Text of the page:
Overcoming these fears can be difficult and may require help from a professional such as a counselor or therapist.

3. Disinterest or Boredom

Sometimes, people avoid eye contact simply because they don’t care about the conversation or are feeling bored by what is being said. They may be hoping that the other person will pick up on their disinterest and stop talking.

This can be an annoying habit in social situations, particularly for those who are trying to engage with someone who appears to be avoiding their gaze.

The best way to deal with this is to politely acknowledge the lack of eye contact and ask if the person would like to change topics or move on from the conversation. If they are still not making eye contact, it may be best to just end the conversation gracefully.

Try not to take it personally. I always imagine that something is going on in that person’s life that I’m not aware of and they may just be thinking about that.

4. Deception or Dishonesty

It is possible that someone may be avoiding eye contact because they are trying to hide something or avoid telling the truth. If you suspect this from someone that you know, it would be better to confront them directly and ask them if there is anything they need to tell you.

This could help you get to the bottom of what’s going on much faster than just waiting around for them to make eye contact. If you are able to get an honest answer, then great! Otherwise, it may be best to move on and continue the conversation in a different direction.

5. Fear or Intimidation

In some situations, avoiding eye contact may be a sign of fear or intimidation. For example, if someone is in a confrontational or threatening situation, they may avoid eye contact to avoid escalating the situation or appearing confrontational.

In these situations, it’s important to be aware of the other person’s body language and tone of voice. If they appear to be tense or anxious, it may be best to try to defuse the situation and avoid making direct eye contact.

6. Cognitive or Physical Impairment

A very common reason why someone may not make eye contact is that they have a cognitive or physical impairment. This could include conditions such as autism, ADHD, dyslexia, and/or some type of neurological disorder.

For example, someone with autism spectrum disorder (ASD) has a great deal of difficulty making and/or maintaining eye contact. Autistic people find direct eye contact overwhelming and uncomfortable. In fact, avoidance of eye contact is a hallmark of ASD.

If this is the case, it’s important to be patient and understanding. Try to focus on the words they are saying and try to get to the bottom of what’s going on much quicker than waiting around for them to make eye contact.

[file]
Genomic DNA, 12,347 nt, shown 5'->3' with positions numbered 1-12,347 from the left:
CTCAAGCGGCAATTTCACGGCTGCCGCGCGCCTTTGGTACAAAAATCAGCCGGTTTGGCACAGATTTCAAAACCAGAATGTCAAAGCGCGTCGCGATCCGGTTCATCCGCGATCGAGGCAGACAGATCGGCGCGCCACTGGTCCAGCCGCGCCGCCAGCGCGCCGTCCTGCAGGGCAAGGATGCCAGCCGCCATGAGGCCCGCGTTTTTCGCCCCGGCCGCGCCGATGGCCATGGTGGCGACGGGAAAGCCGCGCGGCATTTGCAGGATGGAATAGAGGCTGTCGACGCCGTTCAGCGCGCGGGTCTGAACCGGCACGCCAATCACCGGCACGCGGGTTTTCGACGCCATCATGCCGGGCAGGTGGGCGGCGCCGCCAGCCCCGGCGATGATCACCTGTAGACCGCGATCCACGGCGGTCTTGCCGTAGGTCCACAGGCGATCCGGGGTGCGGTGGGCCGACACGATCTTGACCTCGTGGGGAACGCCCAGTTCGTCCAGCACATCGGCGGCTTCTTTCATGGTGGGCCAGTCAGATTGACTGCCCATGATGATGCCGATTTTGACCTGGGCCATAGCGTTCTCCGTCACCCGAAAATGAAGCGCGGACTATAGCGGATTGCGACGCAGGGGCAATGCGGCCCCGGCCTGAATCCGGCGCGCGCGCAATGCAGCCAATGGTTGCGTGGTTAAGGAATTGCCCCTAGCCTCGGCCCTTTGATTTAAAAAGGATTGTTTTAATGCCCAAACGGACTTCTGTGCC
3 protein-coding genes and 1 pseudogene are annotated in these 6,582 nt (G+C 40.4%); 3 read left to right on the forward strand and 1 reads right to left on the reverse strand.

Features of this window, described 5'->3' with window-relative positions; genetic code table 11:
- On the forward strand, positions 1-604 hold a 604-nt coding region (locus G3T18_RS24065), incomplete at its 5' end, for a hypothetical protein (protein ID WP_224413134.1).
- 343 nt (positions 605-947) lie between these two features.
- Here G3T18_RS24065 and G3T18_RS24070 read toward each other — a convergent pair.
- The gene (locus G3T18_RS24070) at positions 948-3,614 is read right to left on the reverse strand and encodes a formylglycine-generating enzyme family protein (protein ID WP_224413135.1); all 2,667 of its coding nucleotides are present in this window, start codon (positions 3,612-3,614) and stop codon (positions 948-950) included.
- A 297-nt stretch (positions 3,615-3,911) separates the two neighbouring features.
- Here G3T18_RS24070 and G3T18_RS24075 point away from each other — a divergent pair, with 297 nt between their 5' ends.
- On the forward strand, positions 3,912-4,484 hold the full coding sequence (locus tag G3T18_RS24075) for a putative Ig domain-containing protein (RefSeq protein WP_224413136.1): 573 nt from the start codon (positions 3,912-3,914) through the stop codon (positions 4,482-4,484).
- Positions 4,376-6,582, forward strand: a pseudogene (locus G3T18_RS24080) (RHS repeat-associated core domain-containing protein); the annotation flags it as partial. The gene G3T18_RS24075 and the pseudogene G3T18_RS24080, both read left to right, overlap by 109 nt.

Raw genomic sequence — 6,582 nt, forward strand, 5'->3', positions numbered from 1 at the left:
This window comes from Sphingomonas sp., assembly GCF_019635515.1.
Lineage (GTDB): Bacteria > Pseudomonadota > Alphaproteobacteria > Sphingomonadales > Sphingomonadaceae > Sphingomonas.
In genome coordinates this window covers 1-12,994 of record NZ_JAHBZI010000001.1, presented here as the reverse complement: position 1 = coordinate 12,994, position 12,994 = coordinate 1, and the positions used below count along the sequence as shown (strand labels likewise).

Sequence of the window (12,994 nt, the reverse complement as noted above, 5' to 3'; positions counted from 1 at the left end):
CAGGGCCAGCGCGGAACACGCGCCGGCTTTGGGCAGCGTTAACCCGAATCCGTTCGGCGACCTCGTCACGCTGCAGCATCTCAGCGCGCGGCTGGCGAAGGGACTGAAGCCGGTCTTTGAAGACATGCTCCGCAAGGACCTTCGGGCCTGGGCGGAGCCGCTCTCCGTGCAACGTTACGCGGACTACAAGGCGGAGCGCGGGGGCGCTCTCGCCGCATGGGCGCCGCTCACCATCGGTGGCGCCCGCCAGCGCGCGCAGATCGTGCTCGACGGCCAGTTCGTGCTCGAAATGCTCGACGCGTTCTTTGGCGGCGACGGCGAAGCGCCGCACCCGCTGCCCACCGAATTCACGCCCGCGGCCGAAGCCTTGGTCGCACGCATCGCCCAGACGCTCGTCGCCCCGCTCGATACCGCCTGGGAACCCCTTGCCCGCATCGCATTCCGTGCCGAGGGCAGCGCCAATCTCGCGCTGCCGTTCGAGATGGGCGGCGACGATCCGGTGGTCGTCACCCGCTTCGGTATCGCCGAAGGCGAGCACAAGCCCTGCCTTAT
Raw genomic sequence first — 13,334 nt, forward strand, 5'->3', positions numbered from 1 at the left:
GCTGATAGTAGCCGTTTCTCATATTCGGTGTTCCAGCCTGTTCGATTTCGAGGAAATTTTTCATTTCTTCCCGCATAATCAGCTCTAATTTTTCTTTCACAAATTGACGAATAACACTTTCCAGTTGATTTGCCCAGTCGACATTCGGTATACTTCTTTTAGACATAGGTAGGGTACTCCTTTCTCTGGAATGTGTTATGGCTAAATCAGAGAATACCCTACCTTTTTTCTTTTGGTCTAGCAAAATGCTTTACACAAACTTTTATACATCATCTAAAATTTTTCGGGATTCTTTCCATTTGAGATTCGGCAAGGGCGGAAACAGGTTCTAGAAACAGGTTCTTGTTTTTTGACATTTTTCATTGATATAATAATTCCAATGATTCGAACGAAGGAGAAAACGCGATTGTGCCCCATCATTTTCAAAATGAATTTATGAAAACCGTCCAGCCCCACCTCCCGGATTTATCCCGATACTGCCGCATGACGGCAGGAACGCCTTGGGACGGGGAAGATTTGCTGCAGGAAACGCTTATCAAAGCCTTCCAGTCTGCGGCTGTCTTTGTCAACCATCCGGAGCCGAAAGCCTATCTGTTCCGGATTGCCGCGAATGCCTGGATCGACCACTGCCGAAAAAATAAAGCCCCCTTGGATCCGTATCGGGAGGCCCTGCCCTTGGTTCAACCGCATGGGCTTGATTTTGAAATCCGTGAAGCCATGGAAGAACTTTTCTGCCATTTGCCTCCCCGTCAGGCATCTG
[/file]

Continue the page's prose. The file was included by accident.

At the same time, it’s important to remember that making eye contact can be difficult or uncomfortable for some people due to their condition, so don’t take it personally if someone isn’t looking at you directly.

Instead, be a bit more creative with your communication skills, and don’t forget that smiles and hand gestures can often go much further than words ever will. Who knows, maybe you’ll even make a new friend in the process!

7. Distraction or Multitasking

In today’s fast-paced world, many people are constantly multitasking and may not be able to give their full attention to a conversation. They may avoid eye contact simply because they are distracted or trying to focus on something else.

If you suspect that someone is avoiding eye contact because they are distracted or multitasking, it’s best to politely acknowledge this and ask if they need to attend to something else first. This can help to avoid misunderstandings and ensure that everyone is on the same page.

8. Trauma or PTSD

People who have experienced trauma or have post-traumatic stress disorder (PTSD) may avoid eye contact as a way of protecting themselves from triggers or memories associated with the trauma.

If you suspect that someone is avoiding eye contact due to trauma or PTSD, it’s important to be patient and understanding. Try to create a safe and supportive environment for them and avoid putting pressure on them to make eye contact if they are not ready.

9. Personality or Temperament

As mentioned earlier, some people simply have a more introverted personality or temperament and may be more comfortable with less eye contact during conversations.

This does not necessarily mean that they are disinterested or dishonest, but rather that they may have a different communication style or preference.

If you are interacting with someone who appears to be avoiding eye contact due to their personality or temperament, it’s best to respect their communication style and find alternative ways to connect with them.